720p is the shorthand name for a category of HDTV video modes. The number 720 stands for the 720 horizontal scan lines of display resolution (also known as 720 pixels of vertical resolution), while the letter p stands for progressive scan or non-interlaced. When broadcast at 60 frames per second, 720p features the highest temporal (motion) resolution possible under the ATSC standard. Progressive scanning reduces the need to prevent flicker by filtering out fine details, so spatial resolution (sharpness) is much closer to 1080i than the number of scan lines would suggest.
720p has a widescreen aspect ratio of 16:9, a vertical resolution of 720 pixels and a horizontal resolution of 1280 pixels, or 1280x720, for a total of 921,600 pixels. The frame rate (in this case equal to the refresh rate) can be either implied by the context or specified in hertz after the letter p. The five 720p frame rates in common use are 24, 25, 30, 50 and 60 Hz (or frame/s). In general, traditional PAL and SECAM countries (Europe, Australia, much of Asia, Africa, and parts of South America) are or will be using the p25 and p50 frame or field rates, whereas traditional NTSC countries (North and Central America, Japan, South Korea, Philippines) are using p24 (for movies), and p60 for high motion programming. All variants can be transported by both major digital television formats, ATSC and DVB. Newer displays have 720p, but have a native resolution higher or lower than a native 1280×720 resolution. This is because it helps cut manufacturing costs.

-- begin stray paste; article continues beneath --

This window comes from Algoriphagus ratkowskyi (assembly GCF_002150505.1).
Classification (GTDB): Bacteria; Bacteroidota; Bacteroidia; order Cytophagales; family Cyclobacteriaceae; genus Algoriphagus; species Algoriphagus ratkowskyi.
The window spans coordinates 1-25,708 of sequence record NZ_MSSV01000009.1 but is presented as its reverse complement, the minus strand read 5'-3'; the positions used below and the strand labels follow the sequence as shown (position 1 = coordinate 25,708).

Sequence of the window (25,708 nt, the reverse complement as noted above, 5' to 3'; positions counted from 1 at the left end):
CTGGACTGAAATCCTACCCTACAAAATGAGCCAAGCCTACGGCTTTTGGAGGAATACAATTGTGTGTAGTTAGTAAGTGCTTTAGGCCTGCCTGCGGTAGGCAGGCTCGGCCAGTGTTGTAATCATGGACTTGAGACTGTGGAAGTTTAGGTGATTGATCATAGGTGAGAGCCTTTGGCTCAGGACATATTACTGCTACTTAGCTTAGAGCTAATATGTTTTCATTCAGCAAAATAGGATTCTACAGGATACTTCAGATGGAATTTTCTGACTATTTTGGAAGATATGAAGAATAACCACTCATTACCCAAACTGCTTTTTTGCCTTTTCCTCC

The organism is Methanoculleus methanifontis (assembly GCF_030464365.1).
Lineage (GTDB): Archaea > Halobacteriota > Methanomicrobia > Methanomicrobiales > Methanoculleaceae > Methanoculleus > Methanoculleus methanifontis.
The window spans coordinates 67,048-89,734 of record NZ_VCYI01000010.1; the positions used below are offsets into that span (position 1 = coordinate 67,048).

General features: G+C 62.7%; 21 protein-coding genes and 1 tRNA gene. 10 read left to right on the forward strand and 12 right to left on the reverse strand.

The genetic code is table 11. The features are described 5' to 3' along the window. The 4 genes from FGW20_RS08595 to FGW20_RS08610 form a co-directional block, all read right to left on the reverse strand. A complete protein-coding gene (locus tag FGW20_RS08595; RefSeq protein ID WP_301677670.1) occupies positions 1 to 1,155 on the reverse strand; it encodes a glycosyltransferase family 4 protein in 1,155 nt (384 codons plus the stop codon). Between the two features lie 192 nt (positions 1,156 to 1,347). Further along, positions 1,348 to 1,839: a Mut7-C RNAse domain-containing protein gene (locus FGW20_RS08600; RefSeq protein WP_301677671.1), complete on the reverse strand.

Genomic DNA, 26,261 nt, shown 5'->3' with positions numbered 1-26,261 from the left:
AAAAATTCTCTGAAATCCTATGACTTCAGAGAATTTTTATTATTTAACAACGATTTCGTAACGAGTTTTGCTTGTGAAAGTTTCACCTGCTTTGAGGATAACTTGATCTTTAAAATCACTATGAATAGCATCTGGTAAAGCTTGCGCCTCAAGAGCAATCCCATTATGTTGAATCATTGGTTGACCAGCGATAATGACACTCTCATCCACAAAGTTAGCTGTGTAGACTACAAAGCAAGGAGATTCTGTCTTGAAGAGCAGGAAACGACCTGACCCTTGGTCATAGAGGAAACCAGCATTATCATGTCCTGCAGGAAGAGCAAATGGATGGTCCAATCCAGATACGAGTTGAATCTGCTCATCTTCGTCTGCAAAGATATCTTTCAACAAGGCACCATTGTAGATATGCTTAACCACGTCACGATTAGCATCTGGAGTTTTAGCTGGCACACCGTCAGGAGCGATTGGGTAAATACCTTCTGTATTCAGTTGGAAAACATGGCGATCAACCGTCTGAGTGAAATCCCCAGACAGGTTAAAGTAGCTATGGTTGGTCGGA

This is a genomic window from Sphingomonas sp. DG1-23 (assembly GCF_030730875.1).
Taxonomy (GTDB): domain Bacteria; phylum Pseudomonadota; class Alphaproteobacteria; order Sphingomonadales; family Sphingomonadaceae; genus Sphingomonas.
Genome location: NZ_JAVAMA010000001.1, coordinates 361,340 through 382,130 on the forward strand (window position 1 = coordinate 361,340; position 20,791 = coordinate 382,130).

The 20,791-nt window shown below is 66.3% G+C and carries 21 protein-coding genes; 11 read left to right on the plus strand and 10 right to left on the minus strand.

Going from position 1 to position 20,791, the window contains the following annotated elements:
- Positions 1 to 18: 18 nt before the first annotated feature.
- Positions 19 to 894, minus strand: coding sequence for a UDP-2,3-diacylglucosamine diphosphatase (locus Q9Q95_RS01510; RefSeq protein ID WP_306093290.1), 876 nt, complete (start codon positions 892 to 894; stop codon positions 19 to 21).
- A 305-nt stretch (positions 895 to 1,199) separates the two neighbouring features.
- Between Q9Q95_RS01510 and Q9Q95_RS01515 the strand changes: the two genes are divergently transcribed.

720p is directly compatible with newer flat-panel technology such as plasma and LCD and progressive-scan CRTs. 720p must be scan-converted for display on interlace-only displays.